By Hope Katz Gibbs
Editor and Publisher
Be Inkandescent magazine
On April 6, author and activist Lee Woodruff spoke at the CEO Chick Chat, a popular event hosted by the Northern VA networking group Success in the City and the DC-based book event company Hooks Book Events.
Woodruff discussed her new book, “Perfectly Imperfect: A life in progress,” and shared thoughts on what life has been like since her husband, ABC News reporter Bob Woodruff, sustained a brain injury in 2006 while covering the War in Iraq.
A contributor to ABC’s Good Morning America and a freelance writer, this is Lee’s second book. Her first, “In an Instant,” eloquently and honestly described the struggles they faced together as Bob recovered from his traumatic brain injury.
The book gave Woodruff the opportunity to share deeply personal and, at times, uproariously funny stories highlighting such universal topics as family, marriage, friends, and how life never seems to go as planned.
Lee writes about the things most women think about:
- Raising teens: “Now with a boy and girl on the precipice of serious adolescence, the bathroom door is sealed tighter than a government nuclear testing ground.”
- On her changing body: “Over the last ten years my own knees had begun to form those dreaded smiley faces, sagging underneath.”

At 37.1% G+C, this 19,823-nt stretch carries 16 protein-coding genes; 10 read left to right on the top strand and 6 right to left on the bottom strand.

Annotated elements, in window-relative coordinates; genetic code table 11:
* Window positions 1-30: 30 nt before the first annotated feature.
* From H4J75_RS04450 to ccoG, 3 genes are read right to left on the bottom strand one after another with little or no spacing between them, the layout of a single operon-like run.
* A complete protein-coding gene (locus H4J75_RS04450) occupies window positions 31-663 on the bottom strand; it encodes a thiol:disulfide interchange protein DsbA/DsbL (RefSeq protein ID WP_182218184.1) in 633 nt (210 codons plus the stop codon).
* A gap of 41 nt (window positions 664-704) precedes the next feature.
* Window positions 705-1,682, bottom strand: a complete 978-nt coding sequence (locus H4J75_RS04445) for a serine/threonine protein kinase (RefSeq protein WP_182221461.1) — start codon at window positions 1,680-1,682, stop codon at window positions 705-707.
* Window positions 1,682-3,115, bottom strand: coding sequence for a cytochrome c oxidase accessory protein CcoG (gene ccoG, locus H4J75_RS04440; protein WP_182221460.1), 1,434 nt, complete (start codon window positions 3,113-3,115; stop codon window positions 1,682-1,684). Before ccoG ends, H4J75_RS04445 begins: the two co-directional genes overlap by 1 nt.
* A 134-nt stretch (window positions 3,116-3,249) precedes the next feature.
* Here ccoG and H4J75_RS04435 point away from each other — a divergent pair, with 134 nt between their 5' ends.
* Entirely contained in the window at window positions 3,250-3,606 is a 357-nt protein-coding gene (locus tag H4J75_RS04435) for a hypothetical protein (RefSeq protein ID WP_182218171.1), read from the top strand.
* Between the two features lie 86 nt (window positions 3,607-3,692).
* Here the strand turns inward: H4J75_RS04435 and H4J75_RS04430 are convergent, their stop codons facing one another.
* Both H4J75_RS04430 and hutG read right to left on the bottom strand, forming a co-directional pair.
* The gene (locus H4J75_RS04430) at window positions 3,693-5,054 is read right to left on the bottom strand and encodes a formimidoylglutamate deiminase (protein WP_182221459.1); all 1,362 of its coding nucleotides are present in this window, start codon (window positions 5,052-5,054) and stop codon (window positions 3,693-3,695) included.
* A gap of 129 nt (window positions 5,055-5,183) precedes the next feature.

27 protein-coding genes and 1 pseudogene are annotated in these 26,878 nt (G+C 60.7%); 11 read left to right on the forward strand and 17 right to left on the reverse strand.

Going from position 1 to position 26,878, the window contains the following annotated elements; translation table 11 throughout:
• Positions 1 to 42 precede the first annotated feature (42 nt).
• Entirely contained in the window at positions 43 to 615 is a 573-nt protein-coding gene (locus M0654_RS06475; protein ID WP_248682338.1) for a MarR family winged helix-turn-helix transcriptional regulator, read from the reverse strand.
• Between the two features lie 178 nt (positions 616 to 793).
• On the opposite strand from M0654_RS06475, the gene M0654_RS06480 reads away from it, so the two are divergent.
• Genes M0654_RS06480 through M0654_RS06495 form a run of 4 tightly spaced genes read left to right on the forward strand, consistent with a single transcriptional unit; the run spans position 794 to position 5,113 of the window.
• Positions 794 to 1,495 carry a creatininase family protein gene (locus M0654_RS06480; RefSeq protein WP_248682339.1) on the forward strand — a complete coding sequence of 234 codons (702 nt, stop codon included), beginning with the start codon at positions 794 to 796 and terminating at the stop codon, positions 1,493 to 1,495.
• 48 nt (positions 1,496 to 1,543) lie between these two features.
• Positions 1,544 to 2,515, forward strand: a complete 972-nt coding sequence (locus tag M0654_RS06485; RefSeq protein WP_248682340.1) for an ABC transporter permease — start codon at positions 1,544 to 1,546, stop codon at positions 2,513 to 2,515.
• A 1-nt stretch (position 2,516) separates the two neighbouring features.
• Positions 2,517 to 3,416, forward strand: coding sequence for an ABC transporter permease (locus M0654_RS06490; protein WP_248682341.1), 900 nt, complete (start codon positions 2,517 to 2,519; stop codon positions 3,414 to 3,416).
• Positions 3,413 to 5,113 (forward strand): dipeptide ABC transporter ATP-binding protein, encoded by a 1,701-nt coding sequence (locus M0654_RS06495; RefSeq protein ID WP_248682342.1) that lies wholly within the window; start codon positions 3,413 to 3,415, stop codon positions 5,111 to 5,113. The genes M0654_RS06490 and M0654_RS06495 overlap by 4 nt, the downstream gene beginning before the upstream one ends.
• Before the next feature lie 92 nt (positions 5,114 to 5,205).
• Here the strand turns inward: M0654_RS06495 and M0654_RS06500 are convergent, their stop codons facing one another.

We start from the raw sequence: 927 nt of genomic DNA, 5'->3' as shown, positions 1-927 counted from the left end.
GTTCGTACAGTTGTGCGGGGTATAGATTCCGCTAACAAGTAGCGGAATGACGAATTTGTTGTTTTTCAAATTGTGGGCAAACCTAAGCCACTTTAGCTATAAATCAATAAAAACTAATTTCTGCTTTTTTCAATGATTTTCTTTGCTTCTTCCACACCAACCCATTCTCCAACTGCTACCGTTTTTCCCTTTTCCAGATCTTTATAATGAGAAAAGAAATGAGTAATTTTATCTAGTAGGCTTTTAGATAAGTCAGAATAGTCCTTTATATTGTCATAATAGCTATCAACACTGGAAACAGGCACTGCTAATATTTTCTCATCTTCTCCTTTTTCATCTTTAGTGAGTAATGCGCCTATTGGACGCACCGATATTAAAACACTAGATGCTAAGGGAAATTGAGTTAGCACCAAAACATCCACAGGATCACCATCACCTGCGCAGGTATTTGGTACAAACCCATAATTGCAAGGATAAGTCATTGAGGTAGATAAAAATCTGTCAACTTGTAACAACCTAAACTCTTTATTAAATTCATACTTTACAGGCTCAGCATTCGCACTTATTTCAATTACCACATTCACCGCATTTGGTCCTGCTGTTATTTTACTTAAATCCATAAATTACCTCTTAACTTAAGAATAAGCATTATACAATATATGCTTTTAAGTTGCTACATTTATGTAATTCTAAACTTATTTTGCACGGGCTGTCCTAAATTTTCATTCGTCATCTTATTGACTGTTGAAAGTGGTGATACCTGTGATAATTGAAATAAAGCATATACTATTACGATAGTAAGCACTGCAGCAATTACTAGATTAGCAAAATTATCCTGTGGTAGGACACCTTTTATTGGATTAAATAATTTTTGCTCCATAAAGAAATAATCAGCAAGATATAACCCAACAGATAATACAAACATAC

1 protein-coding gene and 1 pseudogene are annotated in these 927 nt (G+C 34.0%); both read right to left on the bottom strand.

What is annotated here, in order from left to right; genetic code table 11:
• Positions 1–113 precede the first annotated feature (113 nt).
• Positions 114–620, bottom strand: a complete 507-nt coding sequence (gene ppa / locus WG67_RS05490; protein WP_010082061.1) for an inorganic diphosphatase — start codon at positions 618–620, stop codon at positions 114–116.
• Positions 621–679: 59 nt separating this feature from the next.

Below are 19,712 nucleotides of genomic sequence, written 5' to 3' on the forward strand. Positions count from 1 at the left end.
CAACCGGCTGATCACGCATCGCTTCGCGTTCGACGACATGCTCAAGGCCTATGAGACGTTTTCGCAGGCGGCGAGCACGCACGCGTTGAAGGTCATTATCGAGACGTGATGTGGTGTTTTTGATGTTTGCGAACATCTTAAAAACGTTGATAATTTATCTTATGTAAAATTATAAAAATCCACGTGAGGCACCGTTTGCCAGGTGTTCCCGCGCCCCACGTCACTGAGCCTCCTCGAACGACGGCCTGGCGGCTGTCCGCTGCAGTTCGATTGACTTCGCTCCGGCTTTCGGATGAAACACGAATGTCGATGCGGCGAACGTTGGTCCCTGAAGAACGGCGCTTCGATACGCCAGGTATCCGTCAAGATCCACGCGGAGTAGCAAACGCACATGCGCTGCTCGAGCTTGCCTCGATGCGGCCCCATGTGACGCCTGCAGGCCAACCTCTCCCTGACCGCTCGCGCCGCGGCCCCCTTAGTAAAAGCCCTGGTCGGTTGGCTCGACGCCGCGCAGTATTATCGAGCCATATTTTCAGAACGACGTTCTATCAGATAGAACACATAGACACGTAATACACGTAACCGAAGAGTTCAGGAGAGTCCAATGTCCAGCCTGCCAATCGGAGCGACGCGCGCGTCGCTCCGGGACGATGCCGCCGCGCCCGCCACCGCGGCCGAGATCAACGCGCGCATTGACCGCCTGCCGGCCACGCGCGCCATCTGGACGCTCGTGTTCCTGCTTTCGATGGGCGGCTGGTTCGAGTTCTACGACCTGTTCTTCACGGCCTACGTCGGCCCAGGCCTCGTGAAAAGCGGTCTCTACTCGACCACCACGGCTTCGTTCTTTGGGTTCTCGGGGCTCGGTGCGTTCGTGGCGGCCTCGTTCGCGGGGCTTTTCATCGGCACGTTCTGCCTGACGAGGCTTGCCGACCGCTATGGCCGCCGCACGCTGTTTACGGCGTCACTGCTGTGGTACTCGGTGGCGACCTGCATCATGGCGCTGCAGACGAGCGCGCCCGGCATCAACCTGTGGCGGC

- On how she copes with tragedy: “Swimming surrounds me in the velvet wet of a bluish green world where I can dive deep down and sob with no trace.”
- On life: “You can tell a woman’s whole life story from the possessions in her jewelry box. Like reading a palm, you can trace the points where her life has intersected with memorable events, people, places, and loves. You can speculate on the essence of her personality, all from what she has accumulated in that box.”
Lee is the co-founder and on the board of trustees for the Bob Woodruff Family Foundation Remind.org, a nonprofit organization that provides critical resources and support to our nation’s injured service members, veterans, and their families, especially those affected by the signature hidden injuries of war: traumatic brain injury and combat stress.